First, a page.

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Netflix stood behind Amazon Web Services following what was one of the biggest outages for the movie streaming and rental company in more than a year.

While Netflix’s three-hour downtime on 29 June was triggered by a power outage that occurred amid a massive storm on the US east coast and knocked out an Amazon data center, root-cause analysis of the outage by Netflix uncovered issues with the movie company’s own system, Greg Orzell and Ariel Tseitlin, technologists who oversee Netflix’ cloud set-up wrote in a blog post.

Orzell and Tseitlin stood by their decision to move from the data center to the cloud several years ago. “While it’s easy and common to blame the cloud for outages because it’s outside of our control, we found that our overall availability over the past several years has steadily improved,” Orzell and Tseitlin wrote.

When they investigate root-causes of their biggest outages, they usually add resiliency patterns that mitigate similar disruptions in the future.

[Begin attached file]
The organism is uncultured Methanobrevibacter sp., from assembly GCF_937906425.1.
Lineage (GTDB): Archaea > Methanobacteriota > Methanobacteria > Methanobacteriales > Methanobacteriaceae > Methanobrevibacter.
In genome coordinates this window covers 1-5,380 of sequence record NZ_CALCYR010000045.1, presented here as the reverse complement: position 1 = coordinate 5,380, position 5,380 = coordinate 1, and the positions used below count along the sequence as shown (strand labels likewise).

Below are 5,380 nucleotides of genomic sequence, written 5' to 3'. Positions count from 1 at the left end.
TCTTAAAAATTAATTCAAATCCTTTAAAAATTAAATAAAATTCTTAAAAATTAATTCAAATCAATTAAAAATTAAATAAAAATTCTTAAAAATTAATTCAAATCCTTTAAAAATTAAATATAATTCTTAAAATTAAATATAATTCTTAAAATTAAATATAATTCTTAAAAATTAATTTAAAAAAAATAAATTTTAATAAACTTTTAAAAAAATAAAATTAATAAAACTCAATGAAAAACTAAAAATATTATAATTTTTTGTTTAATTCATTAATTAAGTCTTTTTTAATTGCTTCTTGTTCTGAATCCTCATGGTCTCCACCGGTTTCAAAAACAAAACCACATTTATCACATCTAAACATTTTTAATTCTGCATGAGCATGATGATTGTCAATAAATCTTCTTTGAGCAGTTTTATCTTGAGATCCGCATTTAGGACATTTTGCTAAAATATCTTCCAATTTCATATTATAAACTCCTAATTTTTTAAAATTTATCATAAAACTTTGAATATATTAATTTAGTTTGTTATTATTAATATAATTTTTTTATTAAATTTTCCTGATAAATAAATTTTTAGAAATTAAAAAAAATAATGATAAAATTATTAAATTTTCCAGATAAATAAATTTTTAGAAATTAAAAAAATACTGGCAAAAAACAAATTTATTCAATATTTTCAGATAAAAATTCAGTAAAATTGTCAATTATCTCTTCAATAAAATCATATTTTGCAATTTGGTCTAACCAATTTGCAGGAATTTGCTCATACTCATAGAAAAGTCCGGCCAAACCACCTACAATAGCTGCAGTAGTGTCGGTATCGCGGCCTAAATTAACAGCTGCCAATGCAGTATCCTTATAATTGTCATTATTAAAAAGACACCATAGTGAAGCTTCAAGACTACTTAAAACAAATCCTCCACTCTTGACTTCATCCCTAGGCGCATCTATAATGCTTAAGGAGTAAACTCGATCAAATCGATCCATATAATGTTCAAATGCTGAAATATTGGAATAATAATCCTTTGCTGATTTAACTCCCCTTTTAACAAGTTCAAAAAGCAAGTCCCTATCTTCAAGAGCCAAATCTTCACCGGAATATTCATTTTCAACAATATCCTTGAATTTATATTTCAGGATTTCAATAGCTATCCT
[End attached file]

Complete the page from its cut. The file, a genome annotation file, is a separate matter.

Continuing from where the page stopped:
Following the latest outage, “our own root-cause analysis uncovered some interesting findings, including an edge-case in our internal mid-tier load-balancing service,” they wrote.

A feature in Netflix’ cloud infrastructure that was implemented to mitigate downtime caused by Amazon outages acted in an unexpected way, causing a cascading failure. The feature that is part of the cloud load-balancing set-up stops removing unhealthy instances when a lot of them fail at once.

It was implemented as a short-term freeze that could be lifted after a large-scale issue could be investigated. Netflix engineers found it harder to lift the freeze following the Amazon outage.

“Getting out of this state proved both cumbersome and time consuming, causing services to continue to try and use servers that were no longer alive due to the power outage,” Orzell and Tseitlin wrote.

This led to a second-order issue, where clients trying to connect to servers that were no longer available took up all client threads and causing gridlock in most of the services.

“The state of the cloud will continue to mature and improve over time,” the Netflix engineers wrote. “We’re working closely with Amazon on ways that they can they improve their systems, focusing our efforts on eliminating single points of failure that can cause region-wide outages and isolating the failures of individual zones.”